Do You Have the Answers You Need to Determine the Best Treatment Option?
A liquid biopsy from Biocept gives you a new tool for profiling breast cancer—with a simple blood test.
Available Biomarker Tests: ER, PR, HER2, FGFR1, AR, PD-L1
You Need a Complete Answer to Provide the Best Treatment for Breast Cancer.
Choosing the most effective treatment for women with recurrent or newly diagnosed metastatic breast cancer depends on ER, PR and HER2 receptor status. These key targets help doctors understand which therapies have the best chance of success, and can also be used to help breast cancer patients qualify for clinical trials.
Published guidelines from ASCO and CAP establish new standards for determining biomarker status. These guidelines call for repeat biopsies in late-stage patients, as well as using excision biopsies to retest initial negative results. This helps ensure that patients don’t miss out on potentially effective targeted therapies.
Risks of biopsy in breast cancer
For many breast cancer patients, a metastatic biopsy may be difficult or impossible to obtain due to the location of the recurrent lesion—for example, bone, lung, brain or other hard to biopsy sites. Furthermore, the poor performance status of some patients makes a repeat biopsy risky.
Biocept’s innovative technology allows clinicians to evaluate key biomarkers such as ER, PR, HER2, FGFR1, AR, PD-L1 and others from a simple, non-invasive blood sample.
Monitoring cancer as it changes
Recent literature suggests that biomarker status can change between primary and metastatic disease. These findings suggest that the discordance of markers like ER, PR and HER2 can be over 10% when comparing the primary tumor to metastatic tumors.1
Discordance of biomarkers between primary and metastatic biopsies can be attributed to:
Biocept and liquid biopsies—Completing the Answer™
Whether you’re unable to safely obtain a repeat biopsy sample, or you need to monitor metastatic cancer for changes in biomarker status, a liquid biopsy from Biocept can help complete the answer.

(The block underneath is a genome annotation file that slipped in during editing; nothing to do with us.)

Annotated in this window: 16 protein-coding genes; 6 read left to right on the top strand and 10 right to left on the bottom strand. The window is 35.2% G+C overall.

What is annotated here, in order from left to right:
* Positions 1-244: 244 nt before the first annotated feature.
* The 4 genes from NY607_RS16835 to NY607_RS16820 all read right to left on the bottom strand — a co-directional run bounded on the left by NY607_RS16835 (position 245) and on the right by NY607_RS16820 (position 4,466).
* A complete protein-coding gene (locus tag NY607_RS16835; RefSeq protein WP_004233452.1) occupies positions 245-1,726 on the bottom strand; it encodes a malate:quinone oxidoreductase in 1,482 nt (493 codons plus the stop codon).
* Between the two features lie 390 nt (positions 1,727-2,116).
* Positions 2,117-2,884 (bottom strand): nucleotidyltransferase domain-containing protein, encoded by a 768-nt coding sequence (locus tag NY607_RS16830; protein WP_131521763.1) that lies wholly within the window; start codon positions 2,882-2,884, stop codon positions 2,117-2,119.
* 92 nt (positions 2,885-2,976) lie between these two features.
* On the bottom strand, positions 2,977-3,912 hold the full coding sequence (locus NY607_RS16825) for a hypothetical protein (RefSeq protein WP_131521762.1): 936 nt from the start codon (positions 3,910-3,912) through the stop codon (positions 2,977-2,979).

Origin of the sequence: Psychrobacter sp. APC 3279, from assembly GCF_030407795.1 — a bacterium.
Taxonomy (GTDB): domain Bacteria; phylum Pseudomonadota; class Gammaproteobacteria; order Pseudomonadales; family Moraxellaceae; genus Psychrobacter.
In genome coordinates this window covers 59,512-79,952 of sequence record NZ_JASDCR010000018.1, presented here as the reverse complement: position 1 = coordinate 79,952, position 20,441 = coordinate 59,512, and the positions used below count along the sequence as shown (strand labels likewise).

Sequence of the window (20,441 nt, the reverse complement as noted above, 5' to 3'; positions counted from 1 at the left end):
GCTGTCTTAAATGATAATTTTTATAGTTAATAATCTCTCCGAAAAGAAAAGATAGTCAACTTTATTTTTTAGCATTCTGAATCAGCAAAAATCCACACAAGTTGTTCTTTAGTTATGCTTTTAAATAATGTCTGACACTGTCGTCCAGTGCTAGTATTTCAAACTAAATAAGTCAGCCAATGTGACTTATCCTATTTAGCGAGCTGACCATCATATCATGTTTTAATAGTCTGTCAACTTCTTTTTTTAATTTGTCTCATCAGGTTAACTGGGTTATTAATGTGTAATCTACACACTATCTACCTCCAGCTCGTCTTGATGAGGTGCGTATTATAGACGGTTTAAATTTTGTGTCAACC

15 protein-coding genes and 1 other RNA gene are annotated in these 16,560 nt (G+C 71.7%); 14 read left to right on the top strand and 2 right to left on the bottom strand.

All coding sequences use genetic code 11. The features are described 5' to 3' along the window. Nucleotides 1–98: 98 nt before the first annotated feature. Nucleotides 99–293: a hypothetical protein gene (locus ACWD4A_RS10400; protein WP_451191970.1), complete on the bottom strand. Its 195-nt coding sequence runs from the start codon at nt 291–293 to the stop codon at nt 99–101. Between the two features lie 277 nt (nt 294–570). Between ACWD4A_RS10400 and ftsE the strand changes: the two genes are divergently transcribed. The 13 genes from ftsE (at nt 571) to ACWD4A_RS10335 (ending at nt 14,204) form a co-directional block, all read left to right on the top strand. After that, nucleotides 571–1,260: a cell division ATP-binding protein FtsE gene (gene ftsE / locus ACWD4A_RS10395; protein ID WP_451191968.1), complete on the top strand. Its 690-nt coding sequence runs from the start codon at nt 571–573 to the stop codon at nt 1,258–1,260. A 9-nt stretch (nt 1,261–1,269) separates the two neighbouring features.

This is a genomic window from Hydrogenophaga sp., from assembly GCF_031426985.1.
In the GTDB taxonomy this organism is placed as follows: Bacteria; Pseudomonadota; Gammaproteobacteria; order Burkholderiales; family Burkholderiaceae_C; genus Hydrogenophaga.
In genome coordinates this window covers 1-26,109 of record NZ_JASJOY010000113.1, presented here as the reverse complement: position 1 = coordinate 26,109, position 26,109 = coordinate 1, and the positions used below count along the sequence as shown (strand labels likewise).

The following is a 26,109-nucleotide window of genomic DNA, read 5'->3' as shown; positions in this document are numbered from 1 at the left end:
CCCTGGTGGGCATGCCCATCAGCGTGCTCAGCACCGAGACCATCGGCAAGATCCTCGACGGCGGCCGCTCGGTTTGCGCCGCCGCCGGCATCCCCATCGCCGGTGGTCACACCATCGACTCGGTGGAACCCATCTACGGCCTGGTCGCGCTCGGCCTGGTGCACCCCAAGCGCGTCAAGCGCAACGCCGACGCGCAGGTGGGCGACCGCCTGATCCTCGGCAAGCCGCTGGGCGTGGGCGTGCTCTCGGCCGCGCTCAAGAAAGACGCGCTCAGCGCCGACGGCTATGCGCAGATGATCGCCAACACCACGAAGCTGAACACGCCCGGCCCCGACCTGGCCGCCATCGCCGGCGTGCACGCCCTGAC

Biocept has developed advanced methods for finding circulating cancer cells (CTCs) and oncogene mutation fragments (ctDNA) in the blood. This allows our CLIA-certified and CAP-accredited laboratory to perform predictive biomarker testing and provide the most up-to-date biomarker status from a non-invasive patient blood sample.
Validation studies have demonstrated that our technology has a high correlation between the biomarker status found in blood samples and traditional tissue biopsy. Studies site the discordance in receptor status from primary to metastatic disease.2 Biocept can test for predictive biomarkers to identify patients who may benefit from therapy changes or re-biopsy to improve outcomes.3
How does it work?
A liquid biopsy from Biocept is a fast, easy way to establish biomarker status.
Step 1: Order a Biocept blood test. Your patient can get their blood drawn the same day, at any lab. Please contact customer service for Biocept Collection Kit supplies.
Step 2: The sample is sent via Fed-Ex to the Biocept lab. Our CLIA-certified, CAP-accredited lab isolates cancer cells and DNA fragments and uses analytically and clinically validated reagents to look for standard, clinically relevant biomarkers.
Step 3: Biocept’s liquid biopsy reports are provided to clinicians in approximately 5-7 days, in most instances this is faster than results performed on tissue, with the benefit of not having a surgical procedure.
Who pays for a liquid biopsy? Biocept accepts all insurance and will bill on behalf of the patient. In addition, Biocept has a Financial Assistance Program (see Billing Policy), with payment plans available based on the patient’s financial situation. We are committed to excellence and are here to assist with any questions or concerns you may have. Please call 888.332.7729 M-F from 8-5 Pacific Time to discuss individual claims and policies.
1. J Clin Oncol. 2013 Nov 1;31(31):3997-4013. doi: 10.1200/JCO.2013.50.9984. Epub 2013 Oct 7.
2. Annals of Internal Medicine, 2011 August 2; 155(3):137-144. doi:10.1059/0003-4819-155-3-20110820-00003
3. Cancer Medicine, 2013; 2(2): 226-233 doi:10.1002/cam4.70